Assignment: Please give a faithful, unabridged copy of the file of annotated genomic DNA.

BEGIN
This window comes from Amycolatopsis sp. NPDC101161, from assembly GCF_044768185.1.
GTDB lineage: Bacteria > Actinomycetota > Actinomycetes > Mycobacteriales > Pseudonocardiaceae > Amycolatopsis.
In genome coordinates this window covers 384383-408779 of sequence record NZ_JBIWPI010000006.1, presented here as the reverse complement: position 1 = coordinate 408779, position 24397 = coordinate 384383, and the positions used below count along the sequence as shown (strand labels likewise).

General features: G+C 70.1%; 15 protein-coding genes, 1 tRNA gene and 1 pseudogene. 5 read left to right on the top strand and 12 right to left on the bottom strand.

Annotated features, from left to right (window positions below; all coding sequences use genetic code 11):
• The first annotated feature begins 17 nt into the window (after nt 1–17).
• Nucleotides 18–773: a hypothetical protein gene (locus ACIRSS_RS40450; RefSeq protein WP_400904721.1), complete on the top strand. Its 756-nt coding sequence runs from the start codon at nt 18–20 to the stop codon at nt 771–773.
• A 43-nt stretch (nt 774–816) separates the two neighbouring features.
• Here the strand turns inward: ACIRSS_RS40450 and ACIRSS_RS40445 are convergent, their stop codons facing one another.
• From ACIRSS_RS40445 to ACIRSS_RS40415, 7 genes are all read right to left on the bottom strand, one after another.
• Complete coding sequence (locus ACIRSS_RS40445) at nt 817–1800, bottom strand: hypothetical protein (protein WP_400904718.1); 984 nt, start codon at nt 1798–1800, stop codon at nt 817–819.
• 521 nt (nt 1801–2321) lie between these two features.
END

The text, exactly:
This window comes from Amycolatopsis sp. NPDC101161, from assembly GCF_044768185.1.
GTDB lineage: Bacteria > Actinomycetota > Actinomycetes > Mycobacteriales > Pseudonocardiaceae > Amycolatopsis.
In genome coordinates this window covers 384383-408779 of sequence record NZ_JBIWPI010000006.1, presented here as the reverse complement: position 1 = coordinate 408779, position 24397 = coordinate 384383, and the positions used below count along the sequence as shown (strand labels likewise).

General features: G+C 70.1%; 15 protein-coding genes, 1 tRNA gene and 1 pseudogene. 5 read left to right on the top strand and 12 right to left on the bottom strand.

Annotated features, from left to right (window positions below; all coding sequences use genetic code 11):
• The first annotated feature begins 17 nt into the window (after nt 1–17).
• Nucleotides 18–773: a hypothetical protein gene (locus ACIRSS_RS40450; RefSeq protein WP_400904721.1), complete on the top strand. Its 756-nt coding sequence runs from the start codon at nt 18–20 to the stop codon at nt 771–773.
• A 43-nt stretch (nt 774–816) separates the two neighbouring features.
• Here the strand turns inward: ACIRSS_RS40450 and ACIRSS_RS40445 are convergent, their stop codons facing one another.
• From ACIRSS_RS40445 to ACIRSS_RS40415, 7 genes are all read right to left on the bottom strand, one after another.
• Complete coding sequence (locus ACIRSS_RS40445) at nt 817–1800, bottom strand: hypothetical protein (protein WP_400904718.1); 984 nt, start codon at nt 1798–1800, stop codon at nt 817–819.
• 521 nt (nt 1801–2321) lie between these two features.